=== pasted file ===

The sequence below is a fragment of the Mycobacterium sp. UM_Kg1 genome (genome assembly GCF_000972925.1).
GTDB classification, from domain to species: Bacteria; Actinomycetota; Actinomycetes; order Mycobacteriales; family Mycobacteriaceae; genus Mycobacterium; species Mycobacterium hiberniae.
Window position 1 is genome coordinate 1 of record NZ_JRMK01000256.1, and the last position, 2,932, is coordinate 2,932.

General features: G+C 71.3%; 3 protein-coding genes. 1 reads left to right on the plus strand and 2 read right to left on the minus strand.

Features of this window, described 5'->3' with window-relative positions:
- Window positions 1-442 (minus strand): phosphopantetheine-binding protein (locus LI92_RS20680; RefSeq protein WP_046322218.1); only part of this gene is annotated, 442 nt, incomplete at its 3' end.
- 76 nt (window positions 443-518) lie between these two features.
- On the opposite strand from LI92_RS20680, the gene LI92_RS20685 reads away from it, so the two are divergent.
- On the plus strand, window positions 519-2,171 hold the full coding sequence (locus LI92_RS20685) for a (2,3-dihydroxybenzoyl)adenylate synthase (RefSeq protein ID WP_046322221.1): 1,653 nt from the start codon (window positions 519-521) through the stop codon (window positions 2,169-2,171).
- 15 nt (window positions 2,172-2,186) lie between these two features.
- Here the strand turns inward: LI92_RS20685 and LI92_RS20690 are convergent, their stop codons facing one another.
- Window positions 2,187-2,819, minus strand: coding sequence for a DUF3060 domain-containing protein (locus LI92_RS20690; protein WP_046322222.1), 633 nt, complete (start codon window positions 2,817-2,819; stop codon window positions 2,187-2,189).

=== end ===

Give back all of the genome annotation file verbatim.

The sequence below is a fragment of the Mycobacterium sp. UM_Kg1 genome (genome assembly GCF_000972925.1).
GTDB classification, from domain to species: Bacteria; Actinomycetota; Actinomycetes; order Mycobacteriales; family Mycobacteriaceae; genus Mycobacterium; species Mycobacterium hiberniae.
Window position 1 is genome coordinate 1 of record NZ_JRMK01000256.1, and the last position, 2,932, is coordinate 2,932.

General features: G+C 71.3%; 3 protein-coding genes. 1 reads left to right on the plus strand and 2 read right to left on the minus strand.

Features of this window, described 5'->3' with window-relative positions:
- Window positions 1-442 (minus strand): phosphopantetheine-binding protein (locus LI92_RS20680; RefSeq protein WP_046322218.1); only part of this gene is annotated, 442 nt, incomplete at its 3' end.
- 76 nt (window positions 443-518) lie between these two features.
- On the opposite strand from LI92_RS20680, the gene LI92_RS20685 reads away from it, so the two are divergent.
- On the plus strand, window positions 519-2,171 hold the full coding sequence (locus LI92_RS20685) for a (2,3-dihydroxybenzoyl)adenylate synthase (RefSeq protein ID WP_046322221.1): 1,653 nt from the start codon (window positions 519-521) through the stop codon (window positions 2,169-2,171).
- 15 nt (window positions 2,172-2,186) lie between these two features.
- Here the strand turns inward: LI92_RS20685 and LI92_RS20690 are convergent, their stop codons facing one another.
- Window positions 2,187-2,819, minus strand: coding sequence for a DUF3060 domain-containing protein (locus LI92_RS20690; protein WP_046322222.1), 633 nt, complete (start codon window positions 2,817-2,819; stop codon window positions 2,187-2,189).